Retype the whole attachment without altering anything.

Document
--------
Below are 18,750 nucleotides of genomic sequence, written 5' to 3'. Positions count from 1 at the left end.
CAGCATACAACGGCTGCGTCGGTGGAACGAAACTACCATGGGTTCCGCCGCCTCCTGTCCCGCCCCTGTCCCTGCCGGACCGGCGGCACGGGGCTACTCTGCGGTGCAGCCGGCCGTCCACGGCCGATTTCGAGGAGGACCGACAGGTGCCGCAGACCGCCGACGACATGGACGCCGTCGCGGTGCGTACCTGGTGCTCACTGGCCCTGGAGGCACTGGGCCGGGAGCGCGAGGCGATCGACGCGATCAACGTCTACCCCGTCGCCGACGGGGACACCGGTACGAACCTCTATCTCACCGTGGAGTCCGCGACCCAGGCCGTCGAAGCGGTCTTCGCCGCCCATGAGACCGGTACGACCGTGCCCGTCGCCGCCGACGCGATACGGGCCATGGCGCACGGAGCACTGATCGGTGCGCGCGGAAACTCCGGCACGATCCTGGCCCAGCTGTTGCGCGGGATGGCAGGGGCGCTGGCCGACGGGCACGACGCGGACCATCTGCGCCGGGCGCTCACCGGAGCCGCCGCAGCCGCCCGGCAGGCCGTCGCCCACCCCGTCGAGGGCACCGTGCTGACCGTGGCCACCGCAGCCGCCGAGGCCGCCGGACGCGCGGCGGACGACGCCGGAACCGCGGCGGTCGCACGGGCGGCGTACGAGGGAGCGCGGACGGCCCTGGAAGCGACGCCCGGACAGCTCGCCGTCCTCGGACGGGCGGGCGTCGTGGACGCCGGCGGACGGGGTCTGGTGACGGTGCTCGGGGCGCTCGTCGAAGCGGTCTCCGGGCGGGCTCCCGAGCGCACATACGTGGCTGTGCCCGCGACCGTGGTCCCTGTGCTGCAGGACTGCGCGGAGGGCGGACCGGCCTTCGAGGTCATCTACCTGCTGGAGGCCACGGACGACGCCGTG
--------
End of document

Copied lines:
Below are 18,750 nucleotides of genomic sequence, written 5' to 3'. Positions count from 1 at the left end.
CAGCATACAACGGCTGCGTCGGTGGAACGAAACTACCATGGGTTCCGCCGCCTCCTGTCCCGCCCCTGTCCCTGCCGGACCGGCGGCACGGGGCTACTCTGCGGTGCAGCCGGCCGTCCACGGCCGATTTCGAGGAGGACCGACAGGTGCCGCAGACCGCCGACGACATGGACGCCGTCGCGGTGCGTACCTGGTGCTCACTGGCCCTGGAGGCACTGGGCCGGGAGCGCGAGGCGATCGACGCGATCAACGTCTACCCCGTCGCCGACGGGGACACCGGTACGAACCTCTATCTCACCGTGGAGTCCGCGACCCAGGCCGTCGAAGCGGTCTTCGCCGCCCATGAGACCGGTACGACCGTGCCCGTCGCCGCCGACGCGATACGGGCCATGGCGCACGGAGCACTGATCGGTGCGCGCGGAAACTCCGGCACGATCCTGGCCCAGCTGTTGCGCGGGATGGCAGGGGCGCTGGCCGACGGGCACGACGCGGACCATCTGCGCCGGGCGCTCACCGGAGCCGCCGCAGCCGCCCGGCAGGCCGTCGCCCACCCCGTCGAGGGCACCGTGCTGACCGTGGCCACCGCAGCCGCCGAGGCCGCCGGACGCGCGGCGGACGACGCCGGAACCGCGGCGGTCGCACGGGCGGCGTACGAGGGAGCGCGGACGGCCCTGGAAGCGACGCCCGGACAGCTCGCCGTCCTCGGACGGGCGGGCGTCGTGGACGCCGGCGGACGGGGTCTGGTGACGGTGCTCGGGGCGCTCGTCGAAGCGGTCTCCGGGCGGGCTCCCGAGCGCACATACGTGGCTGTGCCCGCGACCGTGGTCCCTGTGCTGCAGGACTGCGCGGAGGGCGGACCGGCCTTCGAGGTCATCTACCTGCTGGAGGCCACGGACGACGCCGTG